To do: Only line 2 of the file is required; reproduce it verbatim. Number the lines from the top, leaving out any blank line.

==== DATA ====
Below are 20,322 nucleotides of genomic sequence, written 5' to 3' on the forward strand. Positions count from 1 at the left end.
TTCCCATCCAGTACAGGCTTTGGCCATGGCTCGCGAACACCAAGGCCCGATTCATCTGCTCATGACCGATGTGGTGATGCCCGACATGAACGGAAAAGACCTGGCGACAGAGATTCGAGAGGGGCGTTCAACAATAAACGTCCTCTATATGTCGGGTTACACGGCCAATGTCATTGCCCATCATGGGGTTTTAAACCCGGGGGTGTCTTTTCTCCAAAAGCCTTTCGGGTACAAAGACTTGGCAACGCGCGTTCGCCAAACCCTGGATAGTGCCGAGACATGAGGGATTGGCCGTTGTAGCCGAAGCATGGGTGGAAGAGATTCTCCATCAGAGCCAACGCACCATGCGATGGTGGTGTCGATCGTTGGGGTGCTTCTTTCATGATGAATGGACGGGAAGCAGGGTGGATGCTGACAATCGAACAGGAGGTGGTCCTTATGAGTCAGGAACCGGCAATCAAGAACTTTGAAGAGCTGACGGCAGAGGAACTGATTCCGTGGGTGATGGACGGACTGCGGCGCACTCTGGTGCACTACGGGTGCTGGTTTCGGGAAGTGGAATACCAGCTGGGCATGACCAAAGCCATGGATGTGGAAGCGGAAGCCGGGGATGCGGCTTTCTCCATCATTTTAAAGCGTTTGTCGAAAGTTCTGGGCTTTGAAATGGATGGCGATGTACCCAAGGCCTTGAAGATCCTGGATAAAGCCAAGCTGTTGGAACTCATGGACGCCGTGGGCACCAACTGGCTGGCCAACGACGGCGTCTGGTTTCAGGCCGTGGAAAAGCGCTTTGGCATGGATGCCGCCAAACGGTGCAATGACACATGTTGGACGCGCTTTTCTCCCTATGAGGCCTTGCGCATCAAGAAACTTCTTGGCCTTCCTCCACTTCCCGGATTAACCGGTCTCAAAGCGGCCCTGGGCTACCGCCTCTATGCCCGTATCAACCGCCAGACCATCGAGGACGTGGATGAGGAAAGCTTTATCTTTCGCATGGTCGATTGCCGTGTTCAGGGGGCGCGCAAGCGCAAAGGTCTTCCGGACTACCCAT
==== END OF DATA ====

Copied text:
TTCCCATCCAGTACAGGCTTTGGCCATGGCTCGCGAACACCAAGGCCCGATTCATCTGCTCATGACCGATGTGGTGATGCCCGACATGAACGGAAAAGACCTGGCGACAGAGATTCGAGAGGGGCGTTCAACAATAAACGTCCTCTATATGTCGGGTTACACGGCCAATGTCATTGCCCATCATGGGGTTTTAAACCCGGGGGTGTCTTTTCTCCAAAAGCCTTTCGGGTACAAAGACTTGGCAACGCGCGTTCGCCAAACCCTGGATAGTGCCGAGACATGAGGGATTGGCCGTTGTAGCCGAAGCATGGGTGGAAGAGATTCTCCATCAGAGCCAACGCACCATGCGATGGTGGTGTCGATCGTTGGGGTGCTTCTTTCATGATGAATGGACGGGAAGCAGGGTGGATGCTGACAATCGAACAGGAGGTGGTCCTTATGAGTCAGGAACCGGCAATCAAGAACTTTGAAGAGCTGACGGCAGAGGAACTGATTCCGTGGGTGATGGACGGACTGCGGCGCACTCTGGTGCACTACGGGTGCTGGTTTCGGGAAGTGGAATACCAGCTGGGCATGACCAAAGCCATGGATGTGGAAGCGGAAGCCGGGGATGCGGCTTTCTCCATCATTTTAAAGCGTTTGTCGAAAGTTCTGGGCTTTGAAATGGATGGCGATGTACCCAAGGCCTTGAAGATCCTGGATAAAGCCAAGCTGTTGGAACTCATGGACGCCGTGGGCACCAACTGGCTGGCCAACGACGGCGTCTGGTTTCAGGCCGTGGAAAAGCGCTTTGGCATGGATGCCGCCAAACGGTGCAATGACACATGTTGGACGCGCTTTTCTCCCTATGAGGCCTTGCGCATCAAGAAACTTCTTGGCCTTCCTCCACTTCCCGGATTAACCGGTCTCAAAGCGGCCCTGGGCTACCGCCTCTATGCCCGTATCAACCGCCAGACCATCGAGGACGTGGATGAGGAAAGCTTTATCTTTCGCATGGTCGATTGCCGTGTTCAGGGGGCGCGCAAGCGCAAAGGTCTTCCGGACTACCCAT